This post provides links to a number of interesting articles I have read over the past few days that you may also enjoy.
• Michael Milken & Jonathan Simons (The Wall Street Journal): Illness as economic metaphor, June 20, 2009.
Our economic doctors should permit America’s uniquely effective immune system to take over as companies and financial institutions deleverage their balance sheets. With people and with capitalism, the tincture of time is often the best medicine.
• Christina Romer (The Economist): The lessons of 1937, June 18, 2009.
As someone who has written somewhat critically of the short-sightedness of policymakers in the late 1930s, I feel new humility. I can see that the pressures they were under were probably enormous. Policymakers today need to learn from their experiences and respond to the same pressures constructively, without derailing the recovery before it has even begun.
• Conor Clarke (The Atlantic): An interview with Paul Samuelson, part two, June 17, 2009. (Tor those who last week missed part one, click here.)
• Clive Crook (Financial Times): A thin outline of regulatory reform, June 22, 2009.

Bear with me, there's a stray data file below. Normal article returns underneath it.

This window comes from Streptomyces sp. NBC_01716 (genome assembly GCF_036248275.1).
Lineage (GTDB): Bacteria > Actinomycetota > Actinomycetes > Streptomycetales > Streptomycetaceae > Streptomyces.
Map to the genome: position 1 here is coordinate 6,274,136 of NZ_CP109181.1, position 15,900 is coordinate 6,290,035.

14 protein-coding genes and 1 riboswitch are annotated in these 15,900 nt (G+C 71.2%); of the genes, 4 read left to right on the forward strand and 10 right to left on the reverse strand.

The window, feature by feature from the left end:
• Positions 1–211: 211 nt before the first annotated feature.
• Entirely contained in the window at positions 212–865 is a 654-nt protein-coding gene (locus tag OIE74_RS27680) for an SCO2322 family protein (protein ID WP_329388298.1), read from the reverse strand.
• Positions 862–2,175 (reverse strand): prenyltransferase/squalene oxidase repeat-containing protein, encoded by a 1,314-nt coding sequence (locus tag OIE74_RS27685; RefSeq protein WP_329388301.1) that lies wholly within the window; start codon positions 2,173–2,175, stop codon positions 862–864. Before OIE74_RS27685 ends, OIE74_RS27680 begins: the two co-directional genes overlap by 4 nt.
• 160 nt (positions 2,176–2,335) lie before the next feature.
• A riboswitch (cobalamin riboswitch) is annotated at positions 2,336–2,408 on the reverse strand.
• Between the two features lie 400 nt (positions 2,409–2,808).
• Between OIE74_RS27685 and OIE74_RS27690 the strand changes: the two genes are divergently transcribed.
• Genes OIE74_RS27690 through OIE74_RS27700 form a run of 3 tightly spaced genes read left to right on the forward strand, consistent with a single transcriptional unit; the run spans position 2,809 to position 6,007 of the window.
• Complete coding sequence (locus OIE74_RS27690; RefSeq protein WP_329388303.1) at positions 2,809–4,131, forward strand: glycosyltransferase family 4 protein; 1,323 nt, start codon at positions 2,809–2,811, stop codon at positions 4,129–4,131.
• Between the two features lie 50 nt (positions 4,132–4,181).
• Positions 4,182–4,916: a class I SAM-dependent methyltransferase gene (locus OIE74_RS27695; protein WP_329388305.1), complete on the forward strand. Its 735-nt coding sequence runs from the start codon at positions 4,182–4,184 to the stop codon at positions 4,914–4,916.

The Obama administration’s proposals for US financial regulation are pretty good, as far as they go. The problem is they do not go far enough. A crisis of this order demands big new ideas, and the leadership to push them through. If not now, when?
• Paul Krugman (The New York Times): Out of the shadows, June 18, 2009.
Would the Obama administration’s plan for financial reform do what has to be done? Yes and no. Yes, the plan would plug some big holes in regulation. But as described, it wouldn’t end the skewed incentives that made the current crisis inevitable.
• Simon Johnson (The New Republic, The Plank): Did bank lobbyists write Obama’s reform proposal?, June 18, 2009.
… based on what we see so far, there is little reason to be encouraged. The reform process appears to be have been captured at an early stage – by design the lobbyists were let into the executive branch’s working, so we don’t even get to have a transparent debate or to hear specious arguments about why we really need big banks.
• Peter Tasker (Financial Times): Japan serves up valuable minimalist lesson, June 22, 2009.
In stark contrast to conventional wisdom now in the US and UK, Tokyo concluded that it needed less financial regulation, not more.
• Gillian Tett (Financial Times): When it comes to global banks, size matters, June 19, 2009.
Do the big global banks need to be cut down to size? That question has been hovering, half-stated, over the financial system ever since Bear Stearns blew up.
• Peter Mandelson (The Wall Street Journal): We need greater global governance, June 19, 2009.
The crisis reveals the weakness of nation-based regulation.
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